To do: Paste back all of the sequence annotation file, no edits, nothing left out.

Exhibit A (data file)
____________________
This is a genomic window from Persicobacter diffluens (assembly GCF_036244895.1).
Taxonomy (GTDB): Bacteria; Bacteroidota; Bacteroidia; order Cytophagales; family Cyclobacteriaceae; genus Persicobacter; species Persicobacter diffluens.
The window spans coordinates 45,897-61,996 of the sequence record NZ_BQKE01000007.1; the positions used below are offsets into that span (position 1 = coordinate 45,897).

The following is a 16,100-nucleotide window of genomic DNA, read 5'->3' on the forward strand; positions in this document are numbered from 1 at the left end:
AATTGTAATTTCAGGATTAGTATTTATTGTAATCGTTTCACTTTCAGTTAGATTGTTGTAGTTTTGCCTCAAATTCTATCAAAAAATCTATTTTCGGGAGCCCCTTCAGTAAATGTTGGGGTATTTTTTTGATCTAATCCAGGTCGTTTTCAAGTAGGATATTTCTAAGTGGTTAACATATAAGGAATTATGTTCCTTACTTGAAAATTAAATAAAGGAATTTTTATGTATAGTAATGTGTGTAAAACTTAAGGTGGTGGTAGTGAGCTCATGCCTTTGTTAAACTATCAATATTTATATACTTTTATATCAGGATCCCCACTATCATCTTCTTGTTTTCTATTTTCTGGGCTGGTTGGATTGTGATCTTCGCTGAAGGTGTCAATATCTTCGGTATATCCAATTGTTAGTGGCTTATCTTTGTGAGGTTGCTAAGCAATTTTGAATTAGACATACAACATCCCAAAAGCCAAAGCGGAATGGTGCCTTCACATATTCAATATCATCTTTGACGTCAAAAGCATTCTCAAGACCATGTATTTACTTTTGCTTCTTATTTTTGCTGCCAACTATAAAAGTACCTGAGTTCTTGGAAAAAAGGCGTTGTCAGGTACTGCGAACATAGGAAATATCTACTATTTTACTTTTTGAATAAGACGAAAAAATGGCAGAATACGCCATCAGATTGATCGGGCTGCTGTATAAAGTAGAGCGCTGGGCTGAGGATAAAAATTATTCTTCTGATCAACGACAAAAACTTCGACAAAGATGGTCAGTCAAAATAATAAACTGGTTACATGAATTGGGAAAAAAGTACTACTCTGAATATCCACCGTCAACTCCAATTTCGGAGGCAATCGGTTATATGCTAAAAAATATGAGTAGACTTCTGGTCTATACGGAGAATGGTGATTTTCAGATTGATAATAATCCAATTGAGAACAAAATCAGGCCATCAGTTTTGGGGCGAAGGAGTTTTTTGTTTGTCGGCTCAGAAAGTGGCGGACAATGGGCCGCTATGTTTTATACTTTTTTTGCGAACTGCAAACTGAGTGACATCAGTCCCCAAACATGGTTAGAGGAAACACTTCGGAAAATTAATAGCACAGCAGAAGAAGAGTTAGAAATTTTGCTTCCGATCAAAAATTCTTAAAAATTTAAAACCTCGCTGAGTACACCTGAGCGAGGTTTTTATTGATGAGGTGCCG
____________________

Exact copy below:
This is a genomic window from Persicobacter diffluens (assembly GCF_036244895.1).
Taxonomy (GTDB): Bacteria; Bacteroidota; Bacteroidia; order Cytophagales; family Cyclobacteriaceae; genus Persicobacter; species Persicobacter diffluens.
The window spans coordinates 45,897-61,996 of the sequence record NZ_BQKE01000007.1; the positions used below are offsets into that span (position 1 = coordinate 45,897).

The following is a 16,100-nucleotide window of genomic DNA, read 5'->3' on the forward strand; positions in this document are numbered from 1 at the left end:
AATTGTAATTTCAGGATTAGTATTTATTGTAATCGTTTCACTTTCAGTTAGATTGTTGTAGTTTTGCCTCAAATTCTATCAAAAAATCTATTTTCGGGAGCCCCTTCAGTAAATGTTGGGGTATTTTTTTGATCTAATCCAGGTCGTTTTCAAGTAGGATATTTCTAAGTGGTTAACATATAAGGAATTATGTTCCTTACTTGAAAATTAAATAAAGGAATTTTTATGTATAGTAATGTGTGTAAAACTTAAGGTGGTGGTAGTGAGCTCATGCCTTTGTTAAACTATCAATATTTATATACTTTTATATCAGGATCCCCACTATCATCTTCTTGTTTTCTATTTTCTGGGCTGGTTGGATTGTGATCTTCGCTGAAGGTGTCAATATCTTCGGTATATCCAATTGTTAGTGGCTTATCTTTGTGAGGTTGCTAAGCAATTTTGAATTAGACATACAACATCCCAAAAGCCAAAGCGGAATGGTGCCTTCACATATTCAATATCATCTTTGACGTCAAAAGCATTCTCAAGACCATGTATTTACTTTTGCTTCTTATTTTTGCTGCCAACTATAAAAGTACCTGAGTTCTTGGAAAAAAGGCGTTGTCAGGTACTGCGAACATAGGAAATATCTACTATTTTACTTTTTGAATAAGACGAAAAAATGGCAGAATACGCCATCAGATTGATCGGGCTGCTGTATAAAGTAGAGCGCTGGGCTGAGGATAAAAATTATTCTTCTGATCAACGACAAAAACTTCGACAAAGATGGTCAGTCAAAATAATAAACTGGTTACATGAATTGGGAAAAAAGTACTACTCTGAATATCCACCGTCAACTCCAATTTCGGAGGCAATCGGTTATATGCTAAAAAATATGAGTAGACTTCTGGTCTATACGGAGAATGGTGATTTTCAGATTGATAATAATCCAATTGAGAACAAAATCAGGCCATCAGTTTTGGGGCGAAGGAGTTTTTTGTTTGTCGGCTCAGAAAGTGGCGGACAATGGGCCGCTATGTTTTATACTTTTTTTGCGAACTGCAAACTGAGTGACATCAGTCCCCAAACATGGTTAGAGGAAACACTTCGGAAAATTAATAGCACAGCAGAAGAAGAGTTAGAAATTTTGCTTCCGATCAAAAATTCTTAAAAATTTAAAACCTCGCTGAGTACACCTGAGCGAGGTTTTTATTGATGAGGTGCCG